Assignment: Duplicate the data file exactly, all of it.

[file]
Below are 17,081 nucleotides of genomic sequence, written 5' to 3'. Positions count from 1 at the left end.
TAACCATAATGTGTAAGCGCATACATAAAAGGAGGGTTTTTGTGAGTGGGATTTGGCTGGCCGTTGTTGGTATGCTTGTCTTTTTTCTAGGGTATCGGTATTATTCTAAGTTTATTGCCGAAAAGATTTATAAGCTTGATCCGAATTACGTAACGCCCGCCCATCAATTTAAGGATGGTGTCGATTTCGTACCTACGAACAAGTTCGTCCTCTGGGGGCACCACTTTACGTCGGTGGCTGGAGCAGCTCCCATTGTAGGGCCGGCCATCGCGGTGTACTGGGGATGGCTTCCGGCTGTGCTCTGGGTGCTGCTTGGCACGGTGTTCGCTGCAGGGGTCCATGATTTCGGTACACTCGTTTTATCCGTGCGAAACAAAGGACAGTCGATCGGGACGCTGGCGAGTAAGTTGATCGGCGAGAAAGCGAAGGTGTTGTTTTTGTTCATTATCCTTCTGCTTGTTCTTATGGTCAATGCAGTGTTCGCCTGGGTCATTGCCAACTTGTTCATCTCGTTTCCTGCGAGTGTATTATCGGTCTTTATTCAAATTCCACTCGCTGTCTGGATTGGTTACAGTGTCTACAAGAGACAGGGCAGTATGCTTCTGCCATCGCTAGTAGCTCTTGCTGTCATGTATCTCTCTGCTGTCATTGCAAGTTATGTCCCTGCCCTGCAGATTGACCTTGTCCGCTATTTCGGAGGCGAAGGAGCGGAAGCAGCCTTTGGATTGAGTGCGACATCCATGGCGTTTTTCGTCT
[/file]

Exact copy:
Below are 17,081 nucleotides of genomic sequence, written 5' to 3'. Positions count from 1 at the left end.
TAACCATAATGTGTAAGCGCATACATAAAAGGAGGGTTTTTGTGAGTGGGATTTGGCTGGCCGTTGTTGGTATGCTTGTCTTTTTTCTAGGGTATCGGTATTATTCTAAGTTTATTGCCGAAAAGATTTATAAGCTTGATCCGAATTACGTAACGCCCGCCCATCAATTTAAGGATGGTGTCGATTTCGTACCTACGAACAAGTTCGTCCTCTGGGGGCACCACTTTACGTCGGTGGCTGGAGCAGCTCCCATTGTAGGGCCGGCCATCGCGGTGTACTGGGGATGGCTTCCGGCTGTGCTCTGGGTGCTGCTTGGCACGGTGTTCGCTGCAGGGGTCCATGATTTCGGTACACTCGTTTTATCCGTGCGAAACAAAGGACAGTCGATCGGGACGCTGGCGAGTAAGTTGATCGGCGAGAAAGCGAAGGTGTTGTTTTTGTTCATTATCCTTCTGCTTGTTCTTATGGTCAATGCAGTGTTCGCCTGGGTCATTGCCAACTTGTTCATCTCGTTTCCTGCGAGTGTATTATCGGTCTTTATTCAAATTCCACTCGCTGTCTGGATTGGTTACAGTGTCTACAAGAGACAGGGCAGTATGCTTCTGCCATCGCTAGTAGCTCTTGCTGTCATGTATCTCTCTGCTGTCATTGCAAGTTATGTCCCTGCCCTGCAGATTGACCTTGTCCGCTATTTCGGAGGCGAAGGAGCGGAAGCAGCCTTTGGATTGAGTGCGACATCCATGGCGTTTTTCGTCT